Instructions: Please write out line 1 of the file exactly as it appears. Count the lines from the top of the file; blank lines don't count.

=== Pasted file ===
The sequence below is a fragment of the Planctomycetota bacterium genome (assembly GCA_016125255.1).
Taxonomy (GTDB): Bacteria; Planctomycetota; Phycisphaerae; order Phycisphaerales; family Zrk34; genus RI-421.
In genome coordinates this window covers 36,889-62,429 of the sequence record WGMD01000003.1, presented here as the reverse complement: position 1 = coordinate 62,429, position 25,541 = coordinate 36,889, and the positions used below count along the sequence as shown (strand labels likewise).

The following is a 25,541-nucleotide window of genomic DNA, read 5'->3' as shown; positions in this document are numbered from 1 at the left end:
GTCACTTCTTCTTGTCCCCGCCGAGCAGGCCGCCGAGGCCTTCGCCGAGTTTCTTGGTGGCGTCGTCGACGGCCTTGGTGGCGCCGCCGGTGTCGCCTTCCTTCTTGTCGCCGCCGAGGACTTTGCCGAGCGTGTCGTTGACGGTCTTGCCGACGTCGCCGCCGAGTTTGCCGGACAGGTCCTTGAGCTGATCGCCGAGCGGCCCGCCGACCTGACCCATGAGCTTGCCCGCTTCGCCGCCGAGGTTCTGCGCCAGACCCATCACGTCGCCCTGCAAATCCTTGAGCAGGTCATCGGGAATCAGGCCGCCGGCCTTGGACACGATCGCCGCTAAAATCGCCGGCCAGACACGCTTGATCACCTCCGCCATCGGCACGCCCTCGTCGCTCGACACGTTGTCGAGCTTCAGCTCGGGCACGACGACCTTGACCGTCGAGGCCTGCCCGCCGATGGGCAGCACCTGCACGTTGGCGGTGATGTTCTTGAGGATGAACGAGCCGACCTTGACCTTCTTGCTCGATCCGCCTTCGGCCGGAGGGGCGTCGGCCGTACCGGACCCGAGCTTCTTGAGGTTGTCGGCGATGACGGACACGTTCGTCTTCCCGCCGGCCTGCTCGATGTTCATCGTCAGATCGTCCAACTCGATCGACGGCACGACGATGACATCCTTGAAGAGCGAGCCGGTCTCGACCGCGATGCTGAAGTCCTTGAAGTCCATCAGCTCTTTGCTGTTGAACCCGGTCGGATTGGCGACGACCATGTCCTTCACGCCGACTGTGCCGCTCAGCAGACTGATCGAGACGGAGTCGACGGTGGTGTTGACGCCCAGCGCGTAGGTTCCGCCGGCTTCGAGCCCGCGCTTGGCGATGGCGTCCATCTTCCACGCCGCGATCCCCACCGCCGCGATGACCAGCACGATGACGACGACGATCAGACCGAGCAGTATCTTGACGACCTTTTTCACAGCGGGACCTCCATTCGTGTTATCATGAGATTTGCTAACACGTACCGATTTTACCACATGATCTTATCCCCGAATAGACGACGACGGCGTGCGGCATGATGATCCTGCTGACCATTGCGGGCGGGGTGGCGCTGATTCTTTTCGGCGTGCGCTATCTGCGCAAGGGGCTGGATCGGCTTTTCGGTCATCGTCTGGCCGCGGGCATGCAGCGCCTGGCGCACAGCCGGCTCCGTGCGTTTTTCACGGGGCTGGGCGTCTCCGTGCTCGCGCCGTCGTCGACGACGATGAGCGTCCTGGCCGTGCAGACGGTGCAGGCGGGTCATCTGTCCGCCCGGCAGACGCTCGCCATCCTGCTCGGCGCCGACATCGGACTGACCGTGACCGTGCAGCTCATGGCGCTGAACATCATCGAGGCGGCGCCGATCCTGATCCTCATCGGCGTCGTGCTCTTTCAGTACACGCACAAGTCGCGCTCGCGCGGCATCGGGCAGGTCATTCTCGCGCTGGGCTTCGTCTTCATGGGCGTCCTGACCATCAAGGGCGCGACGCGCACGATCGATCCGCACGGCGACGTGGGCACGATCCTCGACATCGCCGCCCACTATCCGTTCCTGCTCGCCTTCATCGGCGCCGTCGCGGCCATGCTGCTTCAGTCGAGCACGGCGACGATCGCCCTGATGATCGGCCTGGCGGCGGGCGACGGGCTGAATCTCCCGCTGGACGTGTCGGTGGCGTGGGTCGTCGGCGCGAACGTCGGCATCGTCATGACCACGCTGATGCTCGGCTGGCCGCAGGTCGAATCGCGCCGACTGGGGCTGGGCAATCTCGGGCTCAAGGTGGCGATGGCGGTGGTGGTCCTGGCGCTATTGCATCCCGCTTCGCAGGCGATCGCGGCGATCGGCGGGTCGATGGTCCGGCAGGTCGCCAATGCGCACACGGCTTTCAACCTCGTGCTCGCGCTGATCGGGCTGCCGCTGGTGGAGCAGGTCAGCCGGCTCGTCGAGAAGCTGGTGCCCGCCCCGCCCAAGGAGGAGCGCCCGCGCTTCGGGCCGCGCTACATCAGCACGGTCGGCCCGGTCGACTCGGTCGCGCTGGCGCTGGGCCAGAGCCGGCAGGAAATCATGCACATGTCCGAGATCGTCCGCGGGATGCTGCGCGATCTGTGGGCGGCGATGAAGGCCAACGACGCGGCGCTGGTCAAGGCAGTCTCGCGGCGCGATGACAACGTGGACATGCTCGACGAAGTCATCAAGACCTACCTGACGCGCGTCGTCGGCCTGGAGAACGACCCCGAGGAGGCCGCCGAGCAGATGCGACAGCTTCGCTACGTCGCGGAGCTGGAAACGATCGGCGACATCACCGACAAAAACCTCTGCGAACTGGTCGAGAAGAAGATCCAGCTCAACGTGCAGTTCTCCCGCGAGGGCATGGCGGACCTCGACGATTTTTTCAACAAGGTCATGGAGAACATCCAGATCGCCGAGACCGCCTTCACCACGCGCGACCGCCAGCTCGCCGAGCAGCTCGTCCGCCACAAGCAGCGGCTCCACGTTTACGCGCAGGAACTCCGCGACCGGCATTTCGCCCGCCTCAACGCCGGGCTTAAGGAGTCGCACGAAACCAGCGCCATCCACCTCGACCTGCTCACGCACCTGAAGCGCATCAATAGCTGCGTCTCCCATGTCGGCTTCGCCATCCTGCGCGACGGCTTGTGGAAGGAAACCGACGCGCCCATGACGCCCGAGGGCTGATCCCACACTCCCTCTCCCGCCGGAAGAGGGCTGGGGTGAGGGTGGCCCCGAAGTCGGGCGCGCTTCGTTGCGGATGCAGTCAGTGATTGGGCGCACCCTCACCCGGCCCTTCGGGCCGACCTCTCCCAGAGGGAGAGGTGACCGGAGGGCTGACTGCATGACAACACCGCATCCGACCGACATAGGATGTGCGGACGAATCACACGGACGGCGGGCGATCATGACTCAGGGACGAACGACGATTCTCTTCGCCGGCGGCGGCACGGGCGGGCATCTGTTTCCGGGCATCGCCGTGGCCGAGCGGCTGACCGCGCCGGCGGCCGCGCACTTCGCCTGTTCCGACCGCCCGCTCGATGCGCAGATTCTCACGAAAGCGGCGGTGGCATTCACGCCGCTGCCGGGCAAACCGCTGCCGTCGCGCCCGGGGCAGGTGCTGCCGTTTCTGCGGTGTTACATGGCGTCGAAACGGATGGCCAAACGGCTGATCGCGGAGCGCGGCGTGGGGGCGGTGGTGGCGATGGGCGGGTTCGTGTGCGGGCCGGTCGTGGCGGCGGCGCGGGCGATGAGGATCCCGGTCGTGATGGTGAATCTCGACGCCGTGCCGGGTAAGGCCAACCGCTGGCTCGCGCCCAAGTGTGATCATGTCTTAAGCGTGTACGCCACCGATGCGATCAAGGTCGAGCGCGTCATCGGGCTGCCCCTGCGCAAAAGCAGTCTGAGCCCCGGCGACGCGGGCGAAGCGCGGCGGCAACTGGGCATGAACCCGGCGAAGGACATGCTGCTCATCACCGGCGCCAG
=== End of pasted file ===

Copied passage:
The sequence below is a fragment of the Planctomycetota bacterium genome (assembly GCA_016125255.1).